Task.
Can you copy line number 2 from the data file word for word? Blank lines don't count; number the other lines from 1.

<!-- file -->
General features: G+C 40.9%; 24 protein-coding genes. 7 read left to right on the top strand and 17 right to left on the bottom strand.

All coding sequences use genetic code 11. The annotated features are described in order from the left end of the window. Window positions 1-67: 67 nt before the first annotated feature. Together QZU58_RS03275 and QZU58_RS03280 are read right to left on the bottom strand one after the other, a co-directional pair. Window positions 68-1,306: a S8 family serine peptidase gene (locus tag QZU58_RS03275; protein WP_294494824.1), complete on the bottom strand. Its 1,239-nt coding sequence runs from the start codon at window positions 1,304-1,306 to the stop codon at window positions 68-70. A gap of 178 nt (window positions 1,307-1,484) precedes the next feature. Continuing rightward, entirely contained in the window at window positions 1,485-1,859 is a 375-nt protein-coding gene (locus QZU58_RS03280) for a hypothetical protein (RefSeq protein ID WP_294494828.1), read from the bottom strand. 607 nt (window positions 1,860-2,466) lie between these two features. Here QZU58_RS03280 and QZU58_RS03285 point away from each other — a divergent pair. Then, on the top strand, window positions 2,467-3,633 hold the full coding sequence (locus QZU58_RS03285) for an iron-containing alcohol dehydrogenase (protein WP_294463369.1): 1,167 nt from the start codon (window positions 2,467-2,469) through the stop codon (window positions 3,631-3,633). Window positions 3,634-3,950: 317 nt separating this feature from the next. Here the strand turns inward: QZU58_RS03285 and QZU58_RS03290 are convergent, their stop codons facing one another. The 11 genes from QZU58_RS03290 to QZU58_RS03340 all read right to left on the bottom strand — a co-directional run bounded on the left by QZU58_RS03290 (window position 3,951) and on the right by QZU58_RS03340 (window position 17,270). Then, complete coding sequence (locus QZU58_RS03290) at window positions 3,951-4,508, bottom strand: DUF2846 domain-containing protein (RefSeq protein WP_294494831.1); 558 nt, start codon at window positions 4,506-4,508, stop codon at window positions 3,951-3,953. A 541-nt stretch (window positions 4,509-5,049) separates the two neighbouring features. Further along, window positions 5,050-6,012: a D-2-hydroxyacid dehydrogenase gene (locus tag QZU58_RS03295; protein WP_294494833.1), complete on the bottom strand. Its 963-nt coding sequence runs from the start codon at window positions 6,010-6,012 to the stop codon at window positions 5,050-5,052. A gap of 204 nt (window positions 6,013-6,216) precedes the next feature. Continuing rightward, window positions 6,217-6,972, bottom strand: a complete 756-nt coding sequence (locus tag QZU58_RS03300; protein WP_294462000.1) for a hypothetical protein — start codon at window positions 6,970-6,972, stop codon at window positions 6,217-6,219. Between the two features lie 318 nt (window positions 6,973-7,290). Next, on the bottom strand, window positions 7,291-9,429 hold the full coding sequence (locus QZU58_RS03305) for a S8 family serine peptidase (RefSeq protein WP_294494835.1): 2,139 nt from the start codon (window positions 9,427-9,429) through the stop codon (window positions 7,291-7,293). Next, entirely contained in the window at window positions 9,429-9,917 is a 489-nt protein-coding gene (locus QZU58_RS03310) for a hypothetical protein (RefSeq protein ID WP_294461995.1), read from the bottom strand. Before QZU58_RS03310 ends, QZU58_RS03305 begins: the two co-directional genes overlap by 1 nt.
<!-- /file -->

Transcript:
All coding sequences use genetic code 11. The annotated features are described in order from the left end of the window. Window positions 1-67: 67 nt before the first annotated feature. Together QZU58_RS03275 and QZU58_RS03280 are read right to left on the bottom strand one after the other, a co-directional pair. Window positions 68-1,306: a S8 family serine peptidase gene (locus tag QZU58_RS03275; protein WP_294494824.1), complete on the bottom strand. Its 1,239-nt coding sequence runs from the start codon at window positions 1,304-1,306 to the stop codon at window positions 68-70. A gap of 178 nt (window positions 1,307-1,484) precedes the next feature. Continuing rightward, entirely contained in the window at window positions 1,485-1,859 is a 375-nt protein-coding gene (locus QZU58_RS03280) for a hypothetical protein (RefSeq protein ID WP_294494828.1), read from the bottom strand. 607 nt (window positions 1,860-2,466) lie between these two features. Here QZU58_RS03280 and QZU58_RS03285 point away from each other — a divergent pair. Then, on the top strand, window positions 2,467-3,633 hold the full coding sequence (locus QZU58_RS03285) for an iron-containing alcohol dehydrogenase (protein WP_294463369.1): 1,167 nt from the start codon (window positions 2,467-2,469) through the stop codon (window positions 3,631-3,633). Window positions 3,634-3,950: 317 nt separating this feature from the next. Here the strand turns inward: QZU58_RS03285 and QZU58_RS03290 are convergent, their stop codons facing one another. The 11 genes from QZU58_RS03290 to QZU58_RS03340 all read right to left on the bottom strand — a co-directional run bounded on the left by QZU58_RS03290 (window position 3,951) and on the right by QZU58_RS03340 (window position 17,270). Then, complete coding sequence (locus QZU58_RS03290) at window positions 3,951-4,508, bottom strand: DUF2846 domain-containing protein (RefSeq protein WP_294494831.1); 558 nt, start codon at window positions 4,506-4,508, stop codon at window positions 3,951-3,953. A 541-nt stretch (window positions 4,509-5,049) separates the two neighbouring features. Further along, window positions 5,050-6,012: a D-2-hydroxyacid dehydrogenase gene (locus tag QZU58_RS03295; protein WP_294494833.1), complete on the bottom strand. Its 963-nt coding sequence runs from the start codon at window positions 6,010-6,012 to the stop codon at window positions 5,050-5,052. A gap of 204 nt (window positions 6,013-6,216) precedes the next feature. Continuing rightward, window positions 6,217-6,972, bottom strand: a complete 756-nt coding sequence (locus tag QZU58_RS03300; protein WP_294462000.1) for a hypothetical protein — start codon at window positions 6,970-6,972, stop codon at window positions 6,217-6,219. Between the two features lie 318 nt (window positions 6,973-7,290). Next, on the bottom strand, window positions 7,291-9,429 hold the full coding sequence (locus QZU58_RS03305) for a S8 family serine peptidase (RefSeq protein WP_294494835.1): 2,139 nt from the start codon (window positions 9,427-9,429) through the stop codon (window positions 7,291-7,293). Next, entirely contained in the window at window positions 9,429-9,917 is a 489-nt protein-coding gene (locus QZU58_RS03310) for a hypothetical protein (RefSeq protein ID WP_294461995.1), read from the bottom strand. Before QZU58_RS03310 ends, QZU58_RS03305 begins: the two co-directional genes overlap by 1 nt.